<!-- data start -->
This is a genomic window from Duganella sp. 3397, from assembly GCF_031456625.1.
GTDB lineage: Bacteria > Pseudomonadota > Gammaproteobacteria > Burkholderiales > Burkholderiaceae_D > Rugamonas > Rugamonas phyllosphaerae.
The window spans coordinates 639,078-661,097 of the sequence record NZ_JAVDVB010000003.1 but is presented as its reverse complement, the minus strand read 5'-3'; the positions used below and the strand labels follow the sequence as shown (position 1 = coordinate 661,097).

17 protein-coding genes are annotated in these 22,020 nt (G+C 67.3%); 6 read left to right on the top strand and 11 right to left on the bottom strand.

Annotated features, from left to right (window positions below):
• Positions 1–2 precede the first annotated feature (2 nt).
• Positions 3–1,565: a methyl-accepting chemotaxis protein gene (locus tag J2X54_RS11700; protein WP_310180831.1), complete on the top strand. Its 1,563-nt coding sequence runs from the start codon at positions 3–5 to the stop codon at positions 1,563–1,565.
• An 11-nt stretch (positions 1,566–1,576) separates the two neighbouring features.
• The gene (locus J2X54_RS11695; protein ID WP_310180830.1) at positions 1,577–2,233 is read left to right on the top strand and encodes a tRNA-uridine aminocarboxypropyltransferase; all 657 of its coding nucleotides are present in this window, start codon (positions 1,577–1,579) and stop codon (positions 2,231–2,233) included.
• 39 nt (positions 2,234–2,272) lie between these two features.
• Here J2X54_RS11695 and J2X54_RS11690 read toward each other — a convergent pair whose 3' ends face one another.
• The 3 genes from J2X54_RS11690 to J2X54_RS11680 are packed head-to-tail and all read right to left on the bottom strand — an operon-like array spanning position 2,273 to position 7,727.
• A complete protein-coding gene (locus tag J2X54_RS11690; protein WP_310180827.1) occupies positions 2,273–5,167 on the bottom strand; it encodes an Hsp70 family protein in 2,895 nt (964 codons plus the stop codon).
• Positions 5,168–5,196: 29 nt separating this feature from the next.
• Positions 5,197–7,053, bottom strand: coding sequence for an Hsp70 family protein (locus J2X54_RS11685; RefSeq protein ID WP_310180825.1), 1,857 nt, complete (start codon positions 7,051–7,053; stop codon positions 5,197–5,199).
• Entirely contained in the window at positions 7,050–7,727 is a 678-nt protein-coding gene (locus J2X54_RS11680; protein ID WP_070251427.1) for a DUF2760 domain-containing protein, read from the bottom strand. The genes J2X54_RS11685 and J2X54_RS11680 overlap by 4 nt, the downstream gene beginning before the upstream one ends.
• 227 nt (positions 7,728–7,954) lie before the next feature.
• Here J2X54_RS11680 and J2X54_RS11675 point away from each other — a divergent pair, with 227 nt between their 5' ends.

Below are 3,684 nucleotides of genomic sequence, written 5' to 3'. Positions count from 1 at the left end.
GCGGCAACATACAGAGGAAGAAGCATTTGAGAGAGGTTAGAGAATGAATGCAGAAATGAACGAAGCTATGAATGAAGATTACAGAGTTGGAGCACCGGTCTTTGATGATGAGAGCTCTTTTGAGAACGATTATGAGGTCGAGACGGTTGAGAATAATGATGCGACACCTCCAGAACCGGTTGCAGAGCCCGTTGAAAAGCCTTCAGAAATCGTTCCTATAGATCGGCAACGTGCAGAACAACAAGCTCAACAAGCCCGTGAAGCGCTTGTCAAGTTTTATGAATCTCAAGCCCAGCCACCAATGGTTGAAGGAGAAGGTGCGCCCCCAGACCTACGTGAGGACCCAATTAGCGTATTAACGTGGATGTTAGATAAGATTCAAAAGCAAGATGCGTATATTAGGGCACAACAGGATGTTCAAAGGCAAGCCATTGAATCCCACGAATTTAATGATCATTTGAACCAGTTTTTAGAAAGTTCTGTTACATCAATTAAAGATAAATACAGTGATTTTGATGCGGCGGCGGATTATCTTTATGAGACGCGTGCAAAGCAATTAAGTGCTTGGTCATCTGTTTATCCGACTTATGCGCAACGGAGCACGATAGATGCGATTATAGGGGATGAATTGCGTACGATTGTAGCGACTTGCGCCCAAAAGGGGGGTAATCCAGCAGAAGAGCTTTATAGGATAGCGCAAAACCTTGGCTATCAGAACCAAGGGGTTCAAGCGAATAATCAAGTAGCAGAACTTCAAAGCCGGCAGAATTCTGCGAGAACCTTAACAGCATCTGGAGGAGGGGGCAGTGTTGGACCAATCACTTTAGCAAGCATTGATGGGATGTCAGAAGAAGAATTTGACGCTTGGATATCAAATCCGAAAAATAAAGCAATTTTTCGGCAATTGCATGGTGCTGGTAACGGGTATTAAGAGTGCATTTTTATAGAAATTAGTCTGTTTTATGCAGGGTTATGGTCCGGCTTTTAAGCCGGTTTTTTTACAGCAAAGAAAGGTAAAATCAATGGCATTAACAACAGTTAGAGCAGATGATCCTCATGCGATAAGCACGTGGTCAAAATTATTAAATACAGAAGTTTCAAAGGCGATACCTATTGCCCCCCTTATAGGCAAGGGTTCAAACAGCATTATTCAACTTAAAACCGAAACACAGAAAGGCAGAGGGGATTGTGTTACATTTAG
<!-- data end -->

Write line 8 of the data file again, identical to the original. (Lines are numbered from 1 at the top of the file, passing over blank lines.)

• An 11-nt stretch (positions 1,566–1,576) separates the two neighbouring features.